I’m trying to give up eating sugary snacks. I’ve been a serial dieter/overeater for over 20 years and this new mission is part of a seemingly endless battle to get some control. To aid my attempts, someone recommended I read The Molecule of More by Daniel Z. Lieberman and Michael E. Long, a book about dopamine.
It’s been an interesting read. I’ve learned about some of the chemistry that makes it hard to say no to chocolate. But more than that. I’ve learned about why I often dream up creative ideas in my sleep, why I might quickly lose interest in something longed for soon after acquiring it and why people might cheat at games.
Guess what? It’s all because of dopamine.
Lieberman and Long explain:
“Dopamine is the chemical of desire that always asks for more―more stuff, more stimulation, and more surprises. In pursuit of these things, it is undeterred by emotion, fear, or morality. Dopamine is the source of our every urge, that little bit of biology that makes an ambitious business professional sacrifice everything in pursuit of success, or that drives a satisfied spouse to risk it all for the thrill of someone new. Simply put, it is why we seek and succeed; it is why we discover and prosper. Yet, at the same time, it’s why we gamble and squander.”
Dopamine has nothing to do with feelings of satisfaction or contentment in the here and now. That’s the realm of serotonin, oxytocin, endorphins and endocannabinoids. It is only concerned about what will happen in the future. Dopamine wants us to always push for more. It’s pleasure seeking, rather than pleasure enjoying.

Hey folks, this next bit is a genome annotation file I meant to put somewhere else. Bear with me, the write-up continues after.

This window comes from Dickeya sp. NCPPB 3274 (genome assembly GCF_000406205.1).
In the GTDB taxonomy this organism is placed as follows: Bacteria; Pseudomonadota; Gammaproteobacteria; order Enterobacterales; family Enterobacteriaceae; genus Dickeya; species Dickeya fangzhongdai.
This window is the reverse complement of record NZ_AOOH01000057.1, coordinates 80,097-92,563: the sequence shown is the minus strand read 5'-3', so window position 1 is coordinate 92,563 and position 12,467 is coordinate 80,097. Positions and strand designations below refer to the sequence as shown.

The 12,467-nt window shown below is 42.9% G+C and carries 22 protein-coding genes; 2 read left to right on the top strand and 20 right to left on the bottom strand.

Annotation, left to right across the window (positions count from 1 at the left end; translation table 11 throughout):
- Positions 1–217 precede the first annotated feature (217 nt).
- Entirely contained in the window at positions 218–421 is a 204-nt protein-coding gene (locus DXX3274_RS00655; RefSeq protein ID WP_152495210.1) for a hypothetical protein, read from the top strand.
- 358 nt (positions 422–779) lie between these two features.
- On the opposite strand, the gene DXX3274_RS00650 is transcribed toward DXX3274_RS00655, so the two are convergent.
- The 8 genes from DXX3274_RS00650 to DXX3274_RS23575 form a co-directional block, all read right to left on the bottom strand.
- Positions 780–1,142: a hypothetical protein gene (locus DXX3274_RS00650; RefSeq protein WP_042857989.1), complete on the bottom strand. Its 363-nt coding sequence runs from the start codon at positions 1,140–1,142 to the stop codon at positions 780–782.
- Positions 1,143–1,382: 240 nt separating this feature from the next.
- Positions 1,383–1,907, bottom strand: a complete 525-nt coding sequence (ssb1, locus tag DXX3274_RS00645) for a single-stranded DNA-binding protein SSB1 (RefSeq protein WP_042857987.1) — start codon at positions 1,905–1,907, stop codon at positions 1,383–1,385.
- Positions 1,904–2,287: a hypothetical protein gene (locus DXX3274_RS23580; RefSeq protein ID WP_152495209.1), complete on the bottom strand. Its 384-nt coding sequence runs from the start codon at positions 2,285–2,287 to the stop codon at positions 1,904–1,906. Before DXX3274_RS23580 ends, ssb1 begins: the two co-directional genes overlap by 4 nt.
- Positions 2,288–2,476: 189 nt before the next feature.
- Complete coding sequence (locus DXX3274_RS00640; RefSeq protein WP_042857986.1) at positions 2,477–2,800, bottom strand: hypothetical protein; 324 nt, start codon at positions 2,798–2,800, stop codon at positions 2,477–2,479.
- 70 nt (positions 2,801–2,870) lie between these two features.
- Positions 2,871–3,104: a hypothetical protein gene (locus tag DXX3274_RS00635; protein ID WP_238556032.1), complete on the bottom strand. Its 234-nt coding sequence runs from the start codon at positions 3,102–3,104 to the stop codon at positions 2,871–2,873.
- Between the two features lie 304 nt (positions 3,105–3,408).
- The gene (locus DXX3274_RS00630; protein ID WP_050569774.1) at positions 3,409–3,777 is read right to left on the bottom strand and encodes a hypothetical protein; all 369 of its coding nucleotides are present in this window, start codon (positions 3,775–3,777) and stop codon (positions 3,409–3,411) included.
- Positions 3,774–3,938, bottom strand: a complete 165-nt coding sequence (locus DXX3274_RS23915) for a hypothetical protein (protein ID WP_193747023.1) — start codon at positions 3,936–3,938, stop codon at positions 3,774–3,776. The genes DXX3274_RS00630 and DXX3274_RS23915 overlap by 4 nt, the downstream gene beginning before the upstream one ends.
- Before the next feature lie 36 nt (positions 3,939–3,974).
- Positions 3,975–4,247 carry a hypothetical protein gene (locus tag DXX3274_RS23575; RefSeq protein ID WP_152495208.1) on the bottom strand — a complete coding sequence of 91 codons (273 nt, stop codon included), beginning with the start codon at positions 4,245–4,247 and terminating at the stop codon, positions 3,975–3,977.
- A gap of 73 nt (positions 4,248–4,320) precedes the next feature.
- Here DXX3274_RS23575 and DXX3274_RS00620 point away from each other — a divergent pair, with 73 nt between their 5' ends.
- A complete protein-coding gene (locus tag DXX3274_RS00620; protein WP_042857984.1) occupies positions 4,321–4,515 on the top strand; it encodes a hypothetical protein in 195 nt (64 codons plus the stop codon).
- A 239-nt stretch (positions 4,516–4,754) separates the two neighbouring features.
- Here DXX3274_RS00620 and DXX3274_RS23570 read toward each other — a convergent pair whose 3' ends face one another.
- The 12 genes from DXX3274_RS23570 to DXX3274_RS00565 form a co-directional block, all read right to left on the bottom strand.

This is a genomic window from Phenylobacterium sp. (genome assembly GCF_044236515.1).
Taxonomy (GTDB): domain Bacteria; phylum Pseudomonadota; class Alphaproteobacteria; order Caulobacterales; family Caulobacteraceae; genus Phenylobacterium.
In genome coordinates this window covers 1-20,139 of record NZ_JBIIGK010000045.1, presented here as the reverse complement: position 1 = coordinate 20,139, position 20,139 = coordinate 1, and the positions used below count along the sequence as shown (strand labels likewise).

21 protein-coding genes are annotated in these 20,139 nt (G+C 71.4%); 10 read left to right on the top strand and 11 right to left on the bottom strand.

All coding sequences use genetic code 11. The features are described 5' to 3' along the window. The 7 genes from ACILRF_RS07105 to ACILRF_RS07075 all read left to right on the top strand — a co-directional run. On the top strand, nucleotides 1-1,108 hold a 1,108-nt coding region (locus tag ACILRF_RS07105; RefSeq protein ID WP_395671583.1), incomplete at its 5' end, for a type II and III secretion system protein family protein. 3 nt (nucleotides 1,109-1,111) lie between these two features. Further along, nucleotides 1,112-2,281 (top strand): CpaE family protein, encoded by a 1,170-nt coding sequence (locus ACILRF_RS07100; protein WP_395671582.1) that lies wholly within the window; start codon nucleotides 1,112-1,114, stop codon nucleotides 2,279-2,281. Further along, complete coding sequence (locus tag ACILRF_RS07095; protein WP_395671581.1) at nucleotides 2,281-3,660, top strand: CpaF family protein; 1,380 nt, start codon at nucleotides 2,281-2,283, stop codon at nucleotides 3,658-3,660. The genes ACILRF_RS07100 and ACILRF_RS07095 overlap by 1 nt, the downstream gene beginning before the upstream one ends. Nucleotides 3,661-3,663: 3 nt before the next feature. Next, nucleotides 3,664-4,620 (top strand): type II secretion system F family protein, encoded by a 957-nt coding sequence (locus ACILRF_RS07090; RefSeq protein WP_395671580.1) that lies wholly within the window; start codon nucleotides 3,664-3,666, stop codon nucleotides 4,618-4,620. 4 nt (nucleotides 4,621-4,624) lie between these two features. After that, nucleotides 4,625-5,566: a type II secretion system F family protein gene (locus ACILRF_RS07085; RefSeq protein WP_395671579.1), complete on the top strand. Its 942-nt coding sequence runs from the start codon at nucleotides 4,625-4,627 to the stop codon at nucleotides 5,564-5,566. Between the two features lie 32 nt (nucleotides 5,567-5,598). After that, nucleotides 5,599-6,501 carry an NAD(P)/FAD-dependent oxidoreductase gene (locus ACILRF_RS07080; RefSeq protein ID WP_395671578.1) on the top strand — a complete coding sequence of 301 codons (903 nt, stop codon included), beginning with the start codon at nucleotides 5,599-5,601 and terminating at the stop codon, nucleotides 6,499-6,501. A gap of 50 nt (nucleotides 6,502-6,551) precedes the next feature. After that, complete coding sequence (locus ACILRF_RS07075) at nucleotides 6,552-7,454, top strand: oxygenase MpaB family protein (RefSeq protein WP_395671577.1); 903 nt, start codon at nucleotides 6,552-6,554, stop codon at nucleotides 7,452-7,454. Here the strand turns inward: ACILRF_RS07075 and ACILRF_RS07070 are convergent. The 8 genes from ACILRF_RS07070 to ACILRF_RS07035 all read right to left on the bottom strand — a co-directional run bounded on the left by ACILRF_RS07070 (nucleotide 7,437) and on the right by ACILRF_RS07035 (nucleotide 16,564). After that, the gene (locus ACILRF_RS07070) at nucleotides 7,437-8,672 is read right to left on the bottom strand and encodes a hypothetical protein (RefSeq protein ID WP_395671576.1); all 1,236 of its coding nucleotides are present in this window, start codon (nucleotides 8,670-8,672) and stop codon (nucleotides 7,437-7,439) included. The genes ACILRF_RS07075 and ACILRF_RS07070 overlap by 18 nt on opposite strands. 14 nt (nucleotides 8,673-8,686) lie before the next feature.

Of course, dopamine will affect different people differently and to greater or lesser extents. But people with highly dopaminergic personalities, may be driven to do things that are immoral, dangerous and risky. One person may cheat on their partner, another may cheat in a game.
But what’s the point of cheating in a game? A game has no real world consequence. After all, we’re not talking about Squid Game here. Dopamine doesn’t care. It just knows that the future will be better if the game is won.
The perceived reward of winning outweighs everything else. Dopamine can sabotage enjoyment of a game because of its laser focus on winning. It strives to make the future more rewarding even at the expense of enjoying the present.
Studies have shown that people are more likely to cheat after having experienced a previous win. They know how good winning feels. The crash of losing after winning is worse than losing several times in a row. People are more likely to cheat after winning. Dopamine spurs you on to win again. It’s interesting to note that game cheaters spurred on by dopamine will often feel remorse or guilt after the win has been accomplished. It’s like eating a gorgeous gooey chocolate brownie that you’ve been dreaming about all day and then regretting it 20 seconds after you finish. (Not that I’m dreaming about brownies, honestly).
Nobody likes playing games with people who cheat. So… what can we do about it?
Well, this is pure speculation, but I suspect one answer is to try to make the experience of playing more rewarding than the experience of winning. A parent trying to improve the gamesmanship of their child should focus on noticing and praising great game playing behaviour, interesting strategic choices, positive communication, and stoicism in the face of bad luck. Combine this with minimising praise for the overall winner and you’re getting somewhere. It’s not a quick fix. But over time dopamine will learn and start to chase the behaviours that promise the greatest reward.
Need more help? Here are 7 tips for dealing with cheating.
Please do share your experience of cheating at the game table. Or how dopamine has pushed you to do things you later regret.
Now where’s that brownie?